Oral Health and Heart Health
By: Dr. Katherine Schrubbe
The Oral-Systemic Connection - Your Oral Health and Heart Health
The mouth is the gateway to the body. Not only is your smile often the first thing people notice about you, but it also impacts you in ways that you cannot see. Your oral health impacts your systemic (overall) health, which is why your dentist requests that you complete a medical history at your appointment; it’s important that your dentist knows your medical and family history because your oral health conditions may impact other systems in the body.
Heart Health Month
February is heart health month and is dedicated to focusing on prevention and awareness of heart disease. According to the Center for Disease Control, cardiovascular disease causes about 610,000 deaths every year—that’s about 1,670 people per day. Heart disease is the #1 killer of both men and women in the U.S.*
One of the most important mouth-body connections is your heart and mouth. Research has found a link between heart disease and the health of your gums. Having periodontal disease (gum disease) increases the risk of a first heart attack by 28%, according to a 2016 study by the Karolinska University Hospital in Sweden.** So how is this possible?
Oral Inflammation and Heart Health
Inflammation in the mouth causes problems with the cardiovascular system. One theory is that oral bacteria can affect the heart when they enter the blood stream, attaching to fatty plaques in the coronary arteries (heart blood vessels) and contributing to clot formation. Coronary artery disease, which contributes to heart disease, is characterized by a thickening of the walls of the coronary arteries due to the buildup of fatty proteins. Blood clots can block normal blood flow, restricting the amount of nutrients and oxygen required for the heart to function properly – and this may lead to heart attacks.
Another way oral inflammation affects heart health is through periodontal disease. With periodontal disease, there is often a large buildup of plaque along the gum line, which may contribute to swelling and clotting of the arteries, and lead to serious heart issues and heart attacks.
Preventing Periodontal Disease and Heart Issues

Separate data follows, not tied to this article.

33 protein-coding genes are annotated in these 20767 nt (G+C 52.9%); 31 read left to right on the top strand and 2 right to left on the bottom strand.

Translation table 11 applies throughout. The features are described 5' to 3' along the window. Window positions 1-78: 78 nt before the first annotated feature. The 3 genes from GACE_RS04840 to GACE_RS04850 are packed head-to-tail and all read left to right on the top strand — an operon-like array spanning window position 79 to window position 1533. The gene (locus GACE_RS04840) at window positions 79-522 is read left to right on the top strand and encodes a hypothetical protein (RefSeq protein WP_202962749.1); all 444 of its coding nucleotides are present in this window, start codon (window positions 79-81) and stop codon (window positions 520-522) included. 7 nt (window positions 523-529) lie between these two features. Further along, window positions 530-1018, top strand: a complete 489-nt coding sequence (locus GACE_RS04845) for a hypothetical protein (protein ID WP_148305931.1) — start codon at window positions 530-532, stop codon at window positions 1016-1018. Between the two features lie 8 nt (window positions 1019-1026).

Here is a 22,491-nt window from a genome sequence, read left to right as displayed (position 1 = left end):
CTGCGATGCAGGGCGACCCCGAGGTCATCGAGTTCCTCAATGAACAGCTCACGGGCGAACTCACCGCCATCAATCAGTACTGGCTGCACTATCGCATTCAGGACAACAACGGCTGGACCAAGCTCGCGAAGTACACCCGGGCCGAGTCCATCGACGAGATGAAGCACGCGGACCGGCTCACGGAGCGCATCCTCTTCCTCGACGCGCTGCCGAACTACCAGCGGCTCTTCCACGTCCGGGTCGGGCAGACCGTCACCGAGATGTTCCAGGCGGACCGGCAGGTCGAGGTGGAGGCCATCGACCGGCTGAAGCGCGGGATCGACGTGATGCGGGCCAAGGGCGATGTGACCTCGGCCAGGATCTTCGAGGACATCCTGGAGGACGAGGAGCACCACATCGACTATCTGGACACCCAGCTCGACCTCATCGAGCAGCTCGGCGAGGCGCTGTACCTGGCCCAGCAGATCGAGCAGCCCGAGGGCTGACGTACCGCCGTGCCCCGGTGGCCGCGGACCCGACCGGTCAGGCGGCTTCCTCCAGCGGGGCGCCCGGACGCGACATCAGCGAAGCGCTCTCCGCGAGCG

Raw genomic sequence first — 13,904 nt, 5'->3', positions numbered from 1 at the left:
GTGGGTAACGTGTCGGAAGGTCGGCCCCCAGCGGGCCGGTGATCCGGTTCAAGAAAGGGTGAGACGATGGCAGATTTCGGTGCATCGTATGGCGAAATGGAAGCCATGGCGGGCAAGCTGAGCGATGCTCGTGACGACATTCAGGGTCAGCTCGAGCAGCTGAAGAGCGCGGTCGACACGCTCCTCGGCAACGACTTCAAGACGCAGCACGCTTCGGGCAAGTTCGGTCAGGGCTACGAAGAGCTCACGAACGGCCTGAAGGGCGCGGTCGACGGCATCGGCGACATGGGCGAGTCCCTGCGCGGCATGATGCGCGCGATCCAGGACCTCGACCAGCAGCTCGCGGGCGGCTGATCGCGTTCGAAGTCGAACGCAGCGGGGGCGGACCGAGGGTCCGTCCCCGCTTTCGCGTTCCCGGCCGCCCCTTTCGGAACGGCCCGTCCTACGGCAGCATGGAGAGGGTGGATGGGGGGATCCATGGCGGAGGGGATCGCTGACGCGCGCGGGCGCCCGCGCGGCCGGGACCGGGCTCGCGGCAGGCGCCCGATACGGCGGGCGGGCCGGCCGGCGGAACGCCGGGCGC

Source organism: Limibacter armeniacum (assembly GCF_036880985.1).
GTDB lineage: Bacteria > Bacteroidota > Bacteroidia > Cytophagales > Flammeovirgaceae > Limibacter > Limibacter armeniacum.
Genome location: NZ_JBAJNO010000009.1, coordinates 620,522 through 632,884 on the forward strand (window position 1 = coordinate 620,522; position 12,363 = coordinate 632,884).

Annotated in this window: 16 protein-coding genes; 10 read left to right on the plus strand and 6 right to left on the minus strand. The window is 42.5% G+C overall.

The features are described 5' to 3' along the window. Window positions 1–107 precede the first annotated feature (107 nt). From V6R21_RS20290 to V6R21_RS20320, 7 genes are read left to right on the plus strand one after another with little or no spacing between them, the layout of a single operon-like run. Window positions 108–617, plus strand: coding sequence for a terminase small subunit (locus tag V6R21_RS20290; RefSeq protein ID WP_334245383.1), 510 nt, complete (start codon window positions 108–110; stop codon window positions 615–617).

A health care provider can test blood for C-reactive protein levels, which is a sign of inflammation. C-reactive protein levels are found to be high in both patients with periodontitis and those with cardiovascular disease. Treating periodontal disease lowers C-reactive protein levels, and could help to prevent cardiovascular events.
Some of the bacteria in periodontal disease have the ability to destroy connective tissue in the mouth, suggesting that when entering the bloodstream, they infect the heart vessel wall, initiate changes and may contribute to the instability of the plaque - leading to heart attack or stroke.
It is important to know that there is a relationship between your oral health and your heart health. Studies have found that periodontal disease is, by itself, a risk factor for coronary artery disease. Make sure to provide complete information on your heart health at each dental visit so your dentist and hygienist can deliver the best care possible.
What Makes Dental Associates Different
At your first visit to Dental Associates you’ll be asked to provide your medical history via a convenient iPad app. Then at each subsequent visit to your dentist, you’re asked to review your medical history and update any changes. This is done to assure your dentist is providing you the care that aligns with your health needs.
In addition, our dentists and their hygienists are trained to look for signs of periodontal disease as early as possible because we understand that there is a connection between a healthy mouth and healthy heart.
Talk to your dentist at your next visit to make sure your oral health is positively contributing to your overall health. Your heart is counting on it!